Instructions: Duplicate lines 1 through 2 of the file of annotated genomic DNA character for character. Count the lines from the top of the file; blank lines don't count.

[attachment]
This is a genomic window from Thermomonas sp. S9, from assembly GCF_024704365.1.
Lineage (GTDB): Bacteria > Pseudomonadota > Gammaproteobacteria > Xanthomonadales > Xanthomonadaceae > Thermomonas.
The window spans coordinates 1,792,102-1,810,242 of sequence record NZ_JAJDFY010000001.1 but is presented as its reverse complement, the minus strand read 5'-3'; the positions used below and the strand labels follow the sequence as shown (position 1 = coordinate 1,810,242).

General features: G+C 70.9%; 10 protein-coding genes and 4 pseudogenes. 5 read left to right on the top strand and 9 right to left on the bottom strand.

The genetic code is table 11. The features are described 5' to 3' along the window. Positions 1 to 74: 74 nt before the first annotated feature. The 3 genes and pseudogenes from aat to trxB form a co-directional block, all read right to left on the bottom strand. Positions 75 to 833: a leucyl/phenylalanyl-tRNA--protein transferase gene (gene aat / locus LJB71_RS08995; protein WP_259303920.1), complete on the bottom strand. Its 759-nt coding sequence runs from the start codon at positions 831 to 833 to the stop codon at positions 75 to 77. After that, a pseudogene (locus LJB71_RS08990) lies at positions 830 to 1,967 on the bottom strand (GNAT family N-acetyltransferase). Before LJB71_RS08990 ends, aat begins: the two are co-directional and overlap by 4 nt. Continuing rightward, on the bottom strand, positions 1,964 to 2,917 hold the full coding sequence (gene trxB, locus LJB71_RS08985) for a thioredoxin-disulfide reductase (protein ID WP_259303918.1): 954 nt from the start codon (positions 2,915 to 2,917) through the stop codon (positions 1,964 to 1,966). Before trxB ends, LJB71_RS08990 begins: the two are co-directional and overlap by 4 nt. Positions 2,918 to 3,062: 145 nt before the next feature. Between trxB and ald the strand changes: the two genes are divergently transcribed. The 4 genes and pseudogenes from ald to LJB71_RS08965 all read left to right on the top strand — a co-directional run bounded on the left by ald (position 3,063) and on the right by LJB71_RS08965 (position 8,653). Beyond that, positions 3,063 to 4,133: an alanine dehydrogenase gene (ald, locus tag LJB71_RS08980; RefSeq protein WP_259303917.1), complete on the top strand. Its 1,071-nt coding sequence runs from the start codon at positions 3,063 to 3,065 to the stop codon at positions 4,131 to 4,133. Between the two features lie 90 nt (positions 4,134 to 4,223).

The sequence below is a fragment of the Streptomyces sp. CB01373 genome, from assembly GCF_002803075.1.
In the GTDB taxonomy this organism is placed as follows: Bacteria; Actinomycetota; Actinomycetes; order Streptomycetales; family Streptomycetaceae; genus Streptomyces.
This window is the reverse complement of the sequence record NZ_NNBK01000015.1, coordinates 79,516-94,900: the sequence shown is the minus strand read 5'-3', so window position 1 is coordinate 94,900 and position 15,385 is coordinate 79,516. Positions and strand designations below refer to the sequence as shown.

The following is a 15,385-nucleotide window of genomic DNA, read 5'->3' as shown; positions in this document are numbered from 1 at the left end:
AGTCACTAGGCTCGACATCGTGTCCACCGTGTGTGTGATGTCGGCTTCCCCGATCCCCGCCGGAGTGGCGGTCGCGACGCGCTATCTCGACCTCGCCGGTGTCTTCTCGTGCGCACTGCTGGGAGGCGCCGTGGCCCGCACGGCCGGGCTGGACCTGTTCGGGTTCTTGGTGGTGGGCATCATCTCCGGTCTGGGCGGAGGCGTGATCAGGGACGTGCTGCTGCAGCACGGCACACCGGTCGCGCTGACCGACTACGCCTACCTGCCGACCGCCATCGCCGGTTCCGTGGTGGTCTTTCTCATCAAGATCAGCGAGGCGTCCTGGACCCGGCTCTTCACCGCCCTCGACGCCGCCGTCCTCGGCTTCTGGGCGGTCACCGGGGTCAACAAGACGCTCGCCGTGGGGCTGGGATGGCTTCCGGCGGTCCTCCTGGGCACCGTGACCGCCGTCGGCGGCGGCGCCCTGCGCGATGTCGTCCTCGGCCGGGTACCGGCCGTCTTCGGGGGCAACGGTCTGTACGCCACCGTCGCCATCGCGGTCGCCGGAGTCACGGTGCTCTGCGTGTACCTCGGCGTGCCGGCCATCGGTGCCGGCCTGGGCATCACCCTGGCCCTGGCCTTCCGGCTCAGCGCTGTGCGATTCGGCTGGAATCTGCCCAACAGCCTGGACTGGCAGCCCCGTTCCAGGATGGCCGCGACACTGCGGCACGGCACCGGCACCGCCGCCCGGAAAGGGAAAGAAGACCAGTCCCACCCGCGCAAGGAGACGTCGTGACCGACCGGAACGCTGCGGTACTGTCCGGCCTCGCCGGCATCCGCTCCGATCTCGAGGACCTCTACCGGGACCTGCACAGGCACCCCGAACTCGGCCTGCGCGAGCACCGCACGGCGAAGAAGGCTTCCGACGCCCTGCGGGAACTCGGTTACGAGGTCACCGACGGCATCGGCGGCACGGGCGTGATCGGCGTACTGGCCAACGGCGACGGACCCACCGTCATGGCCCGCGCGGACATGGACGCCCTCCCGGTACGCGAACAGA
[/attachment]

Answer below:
This is a genomic window from Thermomonas sp. S9, from assembly GCF_024704365.1.
Lineage (GTDB): Bacteria > Pseudomonadota > Gammaproteobacteria > Xanthomonadales > Xanthomonadaceae > Thermomonas.